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Live Reporting

By Jack Skelton

All times stated are UK

  1. Post update

    Ireland's Dan Martin won the last time a Tour de France stage finished in Bagneres-de-Bigorre, holding off Jakob Fuglsang in a thrilling finish in 2013.

    Martin is ninth on GC as it stands so hasn't been allowed up the road and, barring the break completely falling apart, won't be winning this one.

    He drifts to the back of the pack for a while before making his way through the bunch again.

  2. Adam Yates' stage guide

    Adam Yates' twin brother Simon is in the break today but Adam has not picked him for glory today in his stage-by-stage guide...

    "We ride through the valley for most of the day before we hit the two climbs but there's not as many climbing metres as say, on stage six. We should see a breakaway go to the line, but there will be two races - one will be to get in the break and that could take a long time. Once that's formed, it'll be a race for the win and a race for the GC riders."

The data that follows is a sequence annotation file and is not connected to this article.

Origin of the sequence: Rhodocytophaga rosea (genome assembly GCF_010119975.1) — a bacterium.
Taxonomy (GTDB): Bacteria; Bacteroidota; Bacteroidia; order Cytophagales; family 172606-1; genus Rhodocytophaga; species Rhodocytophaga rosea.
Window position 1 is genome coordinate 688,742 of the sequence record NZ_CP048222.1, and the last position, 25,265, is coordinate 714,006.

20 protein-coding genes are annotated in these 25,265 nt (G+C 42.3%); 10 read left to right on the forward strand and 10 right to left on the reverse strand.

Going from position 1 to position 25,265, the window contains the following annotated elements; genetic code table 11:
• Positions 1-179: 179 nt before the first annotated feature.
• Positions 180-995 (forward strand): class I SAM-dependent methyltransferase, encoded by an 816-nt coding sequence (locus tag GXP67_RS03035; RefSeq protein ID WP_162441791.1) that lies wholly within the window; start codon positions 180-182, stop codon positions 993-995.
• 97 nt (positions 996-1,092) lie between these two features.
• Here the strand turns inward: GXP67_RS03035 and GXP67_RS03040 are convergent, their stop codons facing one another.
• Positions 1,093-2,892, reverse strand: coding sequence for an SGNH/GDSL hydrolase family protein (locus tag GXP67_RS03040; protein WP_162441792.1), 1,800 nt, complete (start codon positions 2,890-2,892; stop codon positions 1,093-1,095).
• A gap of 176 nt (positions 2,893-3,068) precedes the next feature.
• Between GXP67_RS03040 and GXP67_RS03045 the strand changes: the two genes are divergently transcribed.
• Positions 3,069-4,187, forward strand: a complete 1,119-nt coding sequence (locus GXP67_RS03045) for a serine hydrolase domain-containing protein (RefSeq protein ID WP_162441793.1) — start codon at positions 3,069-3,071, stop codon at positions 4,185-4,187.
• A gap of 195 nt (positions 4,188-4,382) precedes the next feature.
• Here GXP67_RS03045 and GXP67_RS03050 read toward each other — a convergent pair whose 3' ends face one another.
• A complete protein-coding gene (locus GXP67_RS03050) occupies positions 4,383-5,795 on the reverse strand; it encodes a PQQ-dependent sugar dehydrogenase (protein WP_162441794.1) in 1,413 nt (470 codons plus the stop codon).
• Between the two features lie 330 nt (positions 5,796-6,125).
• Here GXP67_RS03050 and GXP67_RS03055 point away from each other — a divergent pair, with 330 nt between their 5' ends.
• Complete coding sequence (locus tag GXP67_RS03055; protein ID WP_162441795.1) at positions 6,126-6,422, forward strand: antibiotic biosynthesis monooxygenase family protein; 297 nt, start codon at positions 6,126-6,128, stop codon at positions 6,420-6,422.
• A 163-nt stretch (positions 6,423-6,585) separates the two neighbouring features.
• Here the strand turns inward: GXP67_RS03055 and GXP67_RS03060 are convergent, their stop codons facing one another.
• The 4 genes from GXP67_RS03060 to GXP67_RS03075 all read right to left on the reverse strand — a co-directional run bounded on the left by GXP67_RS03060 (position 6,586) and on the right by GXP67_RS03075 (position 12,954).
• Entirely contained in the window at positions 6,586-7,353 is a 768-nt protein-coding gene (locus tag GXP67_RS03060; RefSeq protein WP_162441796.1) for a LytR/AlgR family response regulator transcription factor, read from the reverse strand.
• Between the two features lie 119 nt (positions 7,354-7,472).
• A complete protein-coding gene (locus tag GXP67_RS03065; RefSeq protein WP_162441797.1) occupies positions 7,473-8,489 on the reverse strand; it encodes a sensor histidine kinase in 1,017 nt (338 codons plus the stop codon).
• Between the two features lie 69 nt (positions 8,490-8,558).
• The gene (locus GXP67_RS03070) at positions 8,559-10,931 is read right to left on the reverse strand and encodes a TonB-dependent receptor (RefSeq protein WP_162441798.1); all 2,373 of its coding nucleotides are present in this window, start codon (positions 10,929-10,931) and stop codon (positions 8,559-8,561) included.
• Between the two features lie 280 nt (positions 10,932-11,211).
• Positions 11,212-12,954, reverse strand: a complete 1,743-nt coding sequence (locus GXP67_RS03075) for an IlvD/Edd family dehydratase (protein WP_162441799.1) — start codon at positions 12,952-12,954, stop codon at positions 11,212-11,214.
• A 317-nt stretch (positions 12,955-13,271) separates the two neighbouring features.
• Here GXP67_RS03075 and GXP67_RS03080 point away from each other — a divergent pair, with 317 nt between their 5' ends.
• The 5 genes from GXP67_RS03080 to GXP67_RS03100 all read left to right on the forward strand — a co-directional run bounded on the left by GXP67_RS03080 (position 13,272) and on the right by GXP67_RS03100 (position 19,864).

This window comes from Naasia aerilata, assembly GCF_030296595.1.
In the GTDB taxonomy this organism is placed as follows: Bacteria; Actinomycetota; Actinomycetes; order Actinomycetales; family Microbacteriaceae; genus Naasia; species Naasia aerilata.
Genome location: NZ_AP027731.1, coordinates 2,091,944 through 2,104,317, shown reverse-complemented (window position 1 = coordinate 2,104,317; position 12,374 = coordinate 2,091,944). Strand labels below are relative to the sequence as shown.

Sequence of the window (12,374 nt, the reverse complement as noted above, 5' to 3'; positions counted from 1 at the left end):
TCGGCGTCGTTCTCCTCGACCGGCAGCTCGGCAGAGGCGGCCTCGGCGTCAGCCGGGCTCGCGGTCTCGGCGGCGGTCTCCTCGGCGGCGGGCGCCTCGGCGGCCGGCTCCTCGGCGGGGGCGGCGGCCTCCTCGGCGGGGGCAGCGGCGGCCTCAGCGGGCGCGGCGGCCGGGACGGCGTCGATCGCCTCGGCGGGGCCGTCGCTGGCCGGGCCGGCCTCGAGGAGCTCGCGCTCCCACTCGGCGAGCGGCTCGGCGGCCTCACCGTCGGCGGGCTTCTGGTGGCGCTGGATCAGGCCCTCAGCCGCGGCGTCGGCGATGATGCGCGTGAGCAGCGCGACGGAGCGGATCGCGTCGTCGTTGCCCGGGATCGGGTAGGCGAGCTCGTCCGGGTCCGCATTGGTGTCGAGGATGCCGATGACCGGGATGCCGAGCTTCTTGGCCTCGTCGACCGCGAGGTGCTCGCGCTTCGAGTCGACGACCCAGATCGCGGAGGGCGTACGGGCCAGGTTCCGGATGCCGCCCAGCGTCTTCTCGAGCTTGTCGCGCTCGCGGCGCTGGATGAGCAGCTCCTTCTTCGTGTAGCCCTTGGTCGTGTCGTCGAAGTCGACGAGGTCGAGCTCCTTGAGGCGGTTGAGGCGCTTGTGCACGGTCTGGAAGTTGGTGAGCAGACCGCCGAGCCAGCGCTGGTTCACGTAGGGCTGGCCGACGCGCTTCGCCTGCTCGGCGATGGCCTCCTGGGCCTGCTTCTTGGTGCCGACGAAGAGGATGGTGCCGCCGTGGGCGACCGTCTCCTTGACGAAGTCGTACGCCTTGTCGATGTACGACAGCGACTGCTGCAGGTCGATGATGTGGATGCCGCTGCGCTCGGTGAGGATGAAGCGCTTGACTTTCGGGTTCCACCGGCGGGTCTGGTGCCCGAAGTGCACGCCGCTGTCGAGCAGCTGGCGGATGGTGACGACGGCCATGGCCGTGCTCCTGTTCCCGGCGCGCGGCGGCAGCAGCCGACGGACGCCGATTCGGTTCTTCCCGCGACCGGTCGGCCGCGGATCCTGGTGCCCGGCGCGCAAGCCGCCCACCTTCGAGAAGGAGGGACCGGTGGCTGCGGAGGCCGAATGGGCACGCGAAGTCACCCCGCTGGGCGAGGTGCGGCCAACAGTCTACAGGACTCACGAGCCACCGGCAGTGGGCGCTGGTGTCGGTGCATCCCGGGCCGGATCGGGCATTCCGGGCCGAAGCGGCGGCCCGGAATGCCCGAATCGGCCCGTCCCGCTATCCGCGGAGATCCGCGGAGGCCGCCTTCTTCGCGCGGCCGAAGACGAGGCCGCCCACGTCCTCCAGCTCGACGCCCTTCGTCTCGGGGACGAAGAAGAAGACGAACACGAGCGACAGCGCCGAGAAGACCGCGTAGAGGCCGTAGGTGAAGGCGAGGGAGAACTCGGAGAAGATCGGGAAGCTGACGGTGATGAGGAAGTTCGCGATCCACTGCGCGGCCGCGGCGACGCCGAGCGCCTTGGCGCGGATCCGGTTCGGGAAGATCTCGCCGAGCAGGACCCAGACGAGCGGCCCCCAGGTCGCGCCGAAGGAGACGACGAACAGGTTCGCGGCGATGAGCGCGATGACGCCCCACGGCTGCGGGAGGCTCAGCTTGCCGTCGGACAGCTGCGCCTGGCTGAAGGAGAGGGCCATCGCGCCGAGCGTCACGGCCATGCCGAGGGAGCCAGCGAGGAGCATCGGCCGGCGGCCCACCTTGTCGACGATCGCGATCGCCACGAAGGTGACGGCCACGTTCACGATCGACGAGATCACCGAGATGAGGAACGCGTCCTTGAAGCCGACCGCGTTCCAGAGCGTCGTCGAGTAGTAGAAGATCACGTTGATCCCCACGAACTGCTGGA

Rider to watch? "Pello Bilbao. The Spaniard is known as the 'Puppy of Guernica' and won two stages at this year's Giro d'Italia."

    You can read more of Adam's thoughts on the 2019 Tour route here.

  3. Post update

    I said no dramas but Romain Bardet isn't happy with something on his bike now and slides back to the team car again for a bit of mechanical assistance.

    As long as he gets it sorted now, he's fine. He doesn't want the problem resurfacing when the race hits the lower slopes of the Peyresourde.

  4. Stage 12 profile

    Here is the route as the break goes through the 100km to go mark.

    The next landmark is the intermediate sprint point at Bagneres-de-Luchon.

    After that the race takes on the famed Col de Peyresourde before a descent that leads into another category one climb, Hourquette d'Ancizan.

    Then it's another descent into the finish at Bagneres-de-Bigorre.

    Stage 12 profile
  5. Bardet puncture

    France's Romain Bardet finished second in 2016 and third in 2017 but doesn't look to be in peak form so far, sitting back in 14th, 3:20 down on Julian Alaphilippe.

    The AG2R La Mondiale has just sustained a puncture and is being paced back to the peloton. No dramas with the racing not really on yet.

  6. GC after stage 11

    1. Julian Alaphilippe (Fra/Deceuninck-Quick-Step) 47hrs 18mins 41secs
    2. Geraint Thomas (GB/Team Ineos) +1min 12secs
    3. Egan Bernal (Col/Team Ineos) +1min 16secs
    4. Steven Kruijswijk (Ned/Team Jumbo-Visma) +1min 27secs
    5. Emanuel Buchmann (Ger/Bora-Hansgrohe) + 1min 45secs